When Autism Was Still Our Secret

Originally Published December 3, 2018

The fact that my son has autism is not kept from anyone. Of course, since he’s non-verbal, most can figure it out for themselves.

For the first few years, however, no one could. There were what-ifs and doctor’s visits and nothing concrete. All we knew was that our son wasn’t hitting the milestones that we expected and we were trying to figure out why.

As a parent, it’s a pretty lonely situation to see everyone around you reaching points with their child that you have yet to see your child do. Babies are walking, talking, and seemingly doing acrobatics while mine was fighting every step of the way. I had guilt and worry. All I wanted was for my boy to be “OK”, whatever that means. It was all I could think about, even though I wasn’t saying it out loud.

Early on in Lucas’s life, he and I did a nightmare Music Together class just as his limitations were becoming more apparent. There was a mom that usually sat near me in the mat circle, but I never got her name because I was pretty socially checked during these times. Between silently comparing my son to the other babies in the room and trying to keep him from speed-crawling out the door, I was far from making small talk.

I could tell that she thought Lucas had special needs. I could see it in how she looked at him and how she spoke to me. She would ask questions that seemed pointed. To this day, I’m not sure if she was trying to get me to admit something or if it was my paranoia. They are both equally plausible.

Is he excited for Halloween?


What preschool are you taking him to?


Do you guys sing the songs together at home?

I couldn’t be like, “I don’t know. Probably the one for children with Autism. And you know damn well we’re not singing these songs at home, dipstick.” I would nod and grin like a moron but feel so unbalanced inside. Lucas couldn’t have cared any less. He was busy fighting me to put his face on the dirty floor tiles. I assumed it was because he liked the cold. I could feel this woman next to me watching and taking notes.

The reason I never enlightened this woman wasn’t out of shame for my son’s autism, it was because I wasn’t even sure he had autism. I mean, how could anyone really know? He was so little and at an age when babies are still new to words. He could just be lagging behind. Right?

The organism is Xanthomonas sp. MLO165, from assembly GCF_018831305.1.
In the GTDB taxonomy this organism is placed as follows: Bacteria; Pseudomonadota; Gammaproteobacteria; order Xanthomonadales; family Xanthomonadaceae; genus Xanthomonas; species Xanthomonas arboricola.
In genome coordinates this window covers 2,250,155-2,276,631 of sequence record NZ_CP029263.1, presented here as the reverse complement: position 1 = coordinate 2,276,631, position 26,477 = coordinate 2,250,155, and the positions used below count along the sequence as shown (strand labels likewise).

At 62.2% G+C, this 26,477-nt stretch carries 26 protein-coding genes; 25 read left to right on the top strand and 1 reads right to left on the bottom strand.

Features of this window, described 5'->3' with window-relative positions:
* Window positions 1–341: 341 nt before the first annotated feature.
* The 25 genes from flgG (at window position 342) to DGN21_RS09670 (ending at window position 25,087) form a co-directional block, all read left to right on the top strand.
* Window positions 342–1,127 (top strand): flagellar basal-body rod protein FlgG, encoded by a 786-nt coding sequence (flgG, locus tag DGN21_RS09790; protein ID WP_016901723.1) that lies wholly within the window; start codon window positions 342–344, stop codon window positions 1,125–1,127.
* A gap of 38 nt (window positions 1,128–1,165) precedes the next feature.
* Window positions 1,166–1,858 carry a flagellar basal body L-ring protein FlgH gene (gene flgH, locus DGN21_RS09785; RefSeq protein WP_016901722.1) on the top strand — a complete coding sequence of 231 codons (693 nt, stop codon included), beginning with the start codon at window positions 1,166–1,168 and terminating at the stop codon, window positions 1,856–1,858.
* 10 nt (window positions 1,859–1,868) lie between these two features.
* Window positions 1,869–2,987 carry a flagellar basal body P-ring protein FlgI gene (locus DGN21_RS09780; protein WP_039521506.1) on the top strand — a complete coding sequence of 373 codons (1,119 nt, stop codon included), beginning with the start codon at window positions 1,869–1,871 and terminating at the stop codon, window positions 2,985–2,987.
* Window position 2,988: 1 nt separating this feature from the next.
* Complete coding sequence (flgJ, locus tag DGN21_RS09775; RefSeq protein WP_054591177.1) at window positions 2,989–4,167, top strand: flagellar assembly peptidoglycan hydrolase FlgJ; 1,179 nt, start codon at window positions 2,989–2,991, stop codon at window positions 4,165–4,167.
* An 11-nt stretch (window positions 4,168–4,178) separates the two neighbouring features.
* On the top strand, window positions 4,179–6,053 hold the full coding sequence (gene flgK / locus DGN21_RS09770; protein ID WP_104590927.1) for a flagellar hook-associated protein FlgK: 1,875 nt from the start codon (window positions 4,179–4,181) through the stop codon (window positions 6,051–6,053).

Autism Awareness Month

What if I was being melodramatic or impatient? Perhaps it was on me for not trying the magic technique that breaks through? What if a million what-ifs were true and this one possibility was not?

The biggest worry of all? What if this little boy didn’t even have autism and I went around telling everyone he had Autism? What if one morning, he gets up and says to me, “Yo. Why did you tell everyone I couldn’t talk?” 

When we had “special education” added to his in-home lessons, I told no one. My fear was that one day, if he eventually “catches up”, then everyone will tell him that he once needed “special education”. Sound ridiculous? It was ridiculous.

That’s how bendable my thinking was at the time. I crafted a scenario where he not only has a shocking turnaround in development, but the few adults we trust to tell now will grow old and mock him for it. That was my thought process. It’s the first time I ever wrote it out and it looks ridiculous to read.

Here’s the thing, though. All of that might sound crazy. It might be a laundry list of outlandish reasons for not talking about the fact that my one and only son most likely had autism. All of that might be true, but, to be honest, it doesn’t matter. None of it does.

That’s because I didn’t need any reason to tell or not tell people about his autism until I was ready. He’s my child. I could tell them whenever I decided was right for us. No timelines. No expectations. It was a family decision and, as long as I was doing what I needed to do behind closed doors to make sure he was receiving the best care possible, I didn’t have to say a word to anyone for whatever reason. There’s no shame in that. We do things when we’re ready.

Life seemed to get a bit easier when I started saying it out loud. No longer did I have to stare at him with a blank expression when a cashier said hello and then waited for a hello that I knew wasn’t coming. There was once a time when I would wait along, hoping this was the moment he would finally say something. Now, I could look at the person with a dangling salutation and say, “He doesn’t speak. He has autism. He can wave though.” 

jg lucas disney

The biggest irony is how the time period when I didn’t speak about his possible Autism was because I was scared of the dark times I assumed would lay ahead. Looking back now, that time was the darkest. All my stress over the uncertainty that I would have to encounter was actually the most stressful and uncertain time of all.

I wish I could go back and tell myself that it was all going to be fine. Even if he doesn’t speak, as is the case today at age seven, he’s still going to be awesome. I’m still going to love him and be able to share moments with him. We’ll have a relationship that might not be conventional but is unique and special. Only good things are on the horizon, even if they don’t appear that way at the time.

As much as I hate to recall some of the feelings that those times drummed up, I needed those weeks and months of introspection to know how wonderful my son is. You need that time to stress, wonder, and eventually see that the opposite is correct. That’s how you find appreciation, rather than acceptance. It was one of the darkest times of my life, but without it, I wouldn’t be able to see the light he radiates today.



Every Friday on HIPODIMDAD.COM, Apple, Spotify, Google, Amazon, Stitcher, IHeartRadio, Pandora, Tune-In, Alexa, Podcast Addict, Podchaser, Pocket Casts, Deezer, Listen Notes, and…Everywhere Pods Are Casted.